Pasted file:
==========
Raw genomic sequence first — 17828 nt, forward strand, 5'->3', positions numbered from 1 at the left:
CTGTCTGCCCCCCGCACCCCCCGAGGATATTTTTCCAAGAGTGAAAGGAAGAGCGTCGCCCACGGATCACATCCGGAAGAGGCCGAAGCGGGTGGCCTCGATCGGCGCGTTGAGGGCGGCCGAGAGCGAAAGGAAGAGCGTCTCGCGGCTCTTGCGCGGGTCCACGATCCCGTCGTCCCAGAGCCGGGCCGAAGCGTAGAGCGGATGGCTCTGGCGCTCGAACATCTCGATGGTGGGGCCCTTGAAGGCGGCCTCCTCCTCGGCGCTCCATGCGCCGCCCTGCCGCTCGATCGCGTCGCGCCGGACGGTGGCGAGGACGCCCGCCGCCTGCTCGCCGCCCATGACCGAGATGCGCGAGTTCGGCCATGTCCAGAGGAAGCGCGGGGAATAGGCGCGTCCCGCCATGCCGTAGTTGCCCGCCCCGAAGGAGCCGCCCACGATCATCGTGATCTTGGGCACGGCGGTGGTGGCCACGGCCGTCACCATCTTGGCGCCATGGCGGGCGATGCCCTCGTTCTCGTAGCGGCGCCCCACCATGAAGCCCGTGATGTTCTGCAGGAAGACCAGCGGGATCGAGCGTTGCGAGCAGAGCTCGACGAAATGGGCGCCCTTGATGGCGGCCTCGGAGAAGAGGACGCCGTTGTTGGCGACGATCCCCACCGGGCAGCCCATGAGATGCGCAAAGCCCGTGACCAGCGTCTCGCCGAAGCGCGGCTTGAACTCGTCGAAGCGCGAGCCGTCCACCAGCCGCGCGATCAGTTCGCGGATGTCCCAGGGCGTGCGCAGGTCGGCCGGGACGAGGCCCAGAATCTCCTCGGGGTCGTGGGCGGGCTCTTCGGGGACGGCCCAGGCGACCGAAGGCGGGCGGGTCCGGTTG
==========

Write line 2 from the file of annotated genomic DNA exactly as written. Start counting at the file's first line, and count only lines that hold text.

CTGTCTGCCCCCCGCACCCCCCGAGGATATTTTTCCAAGAGTGAAAGGAAGAGCGTCGCCCACGGATCACATCCGGAAGAGGCCGAAGCGGGTGGCCTCGATCGGCGCGTTGAGGGCGGCCGAGAGCGAAAGGAAGAGCGTCTCGCGGCTCTTGCGCGGGTCCACGATCCCGTCGTCCCAGAGCCGGGCCGAAGCGTAGAGCGGATGGCTCTGGCGCTCGAACATCTCGATGGTGGGGCCCTTGAAGGCGGCCTCCTCCTCGGCGCTCCATGCGCCGCCCTGCCGCTCGATCGCGTCGCGCCGGACGGTGGCGAGGACGCCCGCCGCCTGCTCGCCGCCCATGACCGAGATGCGCGAGTTCGGCCATGTCCAGAGGAAGCGCGGGGAATAGGCGCGTCCCGCCATGCCGTAGTTGCCCGCCCCGAAGGAGCCGCCCACGATCATCGTGATCTTGGGCACGGCGGTGGTGGCCACGGCCGTCACCATCTTGGCGCCATGGCGGGCGATGCCCTCGTTCTCGTAGCGGCGCCCCACCATGAAGCCCGTGATGTTCTGCAGGAAGACCAGCGGGATCGAGCGTTGCGAGCAGAGCTCGACGAAATGGGCGCCCTTGATGGCGGCCTCGGAGAAGAGGACGCCGTTGTTGGCGACGATCCCCACCGGGCAGCCCATGAGATGCGCAAAGCCCGTGACCAGCGTCTCGCCGAAGCGCGGCTTGAACTCGTCGAAGCGCGAGCCGTCCACCAGCCGCGCGATCAGTTCGCGGATGTCCCAGGGCGTGCGCAGGTCGGCCGGGACGAGGCCCAGAATCTCCTCGGGGTCGTGGGCGGGCTCTTCGGGGACGGCCCAGGCGACCGAAGGCGGGCGGGTCCGGTTG